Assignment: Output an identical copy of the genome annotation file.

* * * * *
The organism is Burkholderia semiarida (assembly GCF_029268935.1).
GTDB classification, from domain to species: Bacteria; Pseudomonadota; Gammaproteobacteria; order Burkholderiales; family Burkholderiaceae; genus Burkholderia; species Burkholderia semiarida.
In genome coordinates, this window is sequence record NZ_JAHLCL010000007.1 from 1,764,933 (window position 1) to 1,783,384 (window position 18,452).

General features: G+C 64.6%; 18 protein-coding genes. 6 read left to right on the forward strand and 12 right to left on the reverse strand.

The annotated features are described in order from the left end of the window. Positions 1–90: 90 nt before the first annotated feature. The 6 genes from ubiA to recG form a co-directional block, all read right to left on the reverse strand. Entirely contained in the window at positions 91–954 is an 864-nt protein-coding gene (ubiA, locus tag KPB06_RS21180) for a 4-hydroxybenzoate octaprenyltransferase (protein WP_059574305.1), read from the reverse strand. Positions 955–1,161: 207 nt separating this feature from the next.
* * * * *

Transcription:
The organism is Burkholderia semiarida (assembly GCF_029268935.1).
GTDB classification, from domain to species: Bacteria; Pseudomonadota; Gammaproteobacteria; order Burkholderiales; family Burkholderiaceae; genus Burkholderia; species Burkholderia semiarida.
In genome coordinates, this window is sequence record NZ_JAHLCL010000007.1 from 1,764,933 (window position 1) to 1,783,384 (window position 18,452).

General features: G+C 64.6%; 18 protein-coding genes. 6 read left to right on the forward strand and 12 right to left on the reverse strand.

The annotated features are described in order from the left end of the window. Positions 1–90: 90 nt before the first annotated feature. The 6 genes from ubiA to recG form a co-directional block, all read right to left on the reverse strand. Entirely contained in the window at positions 91–954 is an 864-nt protein-coding gene (ubiA, locus tag KPB06_RS21180) for a 4-hydroxybenzoate octaprenyltransferase (protein WP_059574305.1), read from the reverse strand. Positions 955–1,161: 207 nt separating this feature from the next.